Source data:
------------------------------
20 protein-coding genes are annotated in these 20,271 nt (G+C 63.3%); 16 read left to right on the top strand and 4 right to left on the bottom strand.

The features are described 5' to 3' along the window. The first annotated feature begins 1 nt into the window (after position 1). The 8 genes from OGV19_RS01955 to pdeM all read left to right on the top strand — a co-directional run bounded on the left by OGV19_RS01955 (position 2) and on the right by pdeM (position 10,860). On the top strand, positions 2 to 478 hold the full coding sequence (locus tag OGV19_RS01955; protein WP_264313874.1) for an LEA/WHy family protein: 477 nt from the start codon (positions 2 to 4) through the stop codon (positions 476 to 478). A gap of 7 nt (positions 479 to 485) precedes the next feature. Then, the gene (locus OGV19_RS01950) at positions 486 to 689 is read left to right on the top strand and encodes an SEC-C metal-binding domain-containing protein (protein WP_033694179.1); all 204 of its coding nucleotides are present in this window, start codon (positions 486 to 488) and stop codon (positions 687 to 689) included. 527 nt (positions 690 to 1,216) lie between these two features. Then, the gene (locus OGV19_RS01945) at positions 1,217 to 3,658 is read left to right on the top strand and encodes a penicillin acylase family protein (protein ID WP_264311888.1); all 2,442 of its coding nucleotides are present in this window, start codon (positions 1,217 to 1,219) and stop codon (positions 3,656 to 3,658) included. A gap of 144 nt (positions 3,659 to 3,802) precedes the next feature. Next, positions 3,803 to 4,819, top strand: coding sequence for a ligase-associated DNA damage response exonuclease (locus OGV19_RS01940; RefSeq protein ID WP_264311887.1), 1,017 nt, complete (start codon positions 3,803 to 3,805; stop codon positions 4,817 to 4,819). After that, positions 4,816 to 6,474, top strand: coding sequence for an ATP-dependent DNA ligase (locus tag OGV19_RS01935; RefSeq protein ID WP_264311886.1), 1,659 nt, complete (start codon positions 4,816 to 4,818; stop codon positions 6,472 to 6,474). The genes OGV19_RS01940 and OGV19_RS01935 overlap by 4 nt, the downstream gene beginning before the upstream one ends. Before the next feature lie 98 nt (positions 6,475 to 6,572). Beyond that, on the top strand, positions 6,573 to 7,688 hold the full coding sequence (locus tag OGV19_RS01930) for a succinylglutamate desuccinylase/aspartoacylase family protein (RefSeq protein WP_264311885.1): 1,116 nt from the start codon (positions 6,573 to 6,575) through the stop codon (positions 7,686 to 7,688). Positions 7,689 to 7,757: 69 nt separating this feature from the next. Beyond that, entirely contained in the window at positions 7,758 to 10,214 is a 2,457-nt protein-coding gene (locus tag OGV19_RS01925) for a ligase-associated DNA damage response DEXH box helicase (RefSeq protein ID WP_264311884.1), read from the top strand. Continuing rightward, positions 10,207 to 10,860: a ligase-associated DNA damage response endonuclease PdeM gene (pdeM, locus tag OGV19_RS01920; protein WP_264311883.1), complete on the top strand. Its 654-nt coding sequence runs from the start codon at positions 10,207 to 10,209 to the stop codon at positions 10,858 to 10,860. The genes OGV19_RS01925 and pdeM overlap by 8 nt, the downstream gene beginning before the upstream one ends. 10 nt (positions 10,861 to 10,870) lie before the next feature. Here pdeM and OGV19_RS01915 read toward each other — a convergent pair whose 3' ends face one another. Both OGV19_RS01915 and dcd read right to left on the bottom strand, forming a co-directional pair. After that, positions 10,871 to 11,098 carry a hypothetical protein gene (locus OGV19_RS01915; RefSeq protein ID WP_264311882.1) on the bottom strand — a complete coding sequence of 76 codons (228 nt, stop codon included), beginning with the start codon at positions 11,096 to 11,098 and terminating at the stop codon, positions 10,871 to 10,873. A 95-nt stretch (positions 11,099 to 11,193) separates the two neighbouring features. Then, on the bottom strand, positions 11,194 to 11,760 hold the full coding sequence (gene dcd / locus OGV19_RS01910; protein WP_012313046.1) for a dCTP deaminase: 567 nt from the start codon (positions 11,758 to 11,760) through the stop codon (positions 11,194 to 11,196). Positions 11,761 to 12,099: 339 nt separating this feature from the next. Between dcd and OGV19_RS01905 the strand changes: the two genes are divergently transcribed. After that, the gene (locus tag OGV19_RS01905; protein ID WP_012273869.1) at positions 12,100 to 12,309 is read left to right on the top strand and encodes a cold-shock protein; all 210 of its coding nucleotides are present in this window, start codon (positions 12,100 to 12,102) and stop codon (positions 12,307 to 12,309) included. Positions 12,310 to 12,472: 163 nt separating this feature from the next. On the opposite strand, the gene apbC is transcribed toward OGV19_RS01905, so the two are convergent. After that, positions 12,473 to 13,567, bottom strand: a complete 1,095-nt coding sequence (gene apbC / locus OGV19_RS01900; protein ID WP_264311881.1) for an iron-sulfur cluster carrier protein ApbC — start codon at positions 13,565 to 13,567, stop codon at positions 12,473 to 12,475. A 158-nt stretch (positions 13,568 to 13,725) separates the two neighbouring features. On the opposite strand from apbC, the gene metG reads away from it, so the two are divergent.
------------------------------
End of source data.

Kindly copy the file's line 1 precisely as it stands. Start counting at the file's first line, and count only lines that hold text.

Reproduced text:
20 protein-coding genes are annotated in these 20,271 nt (G+C 63.3%); 16 read left to right on the top strand and 4 right to left on the bottom strand.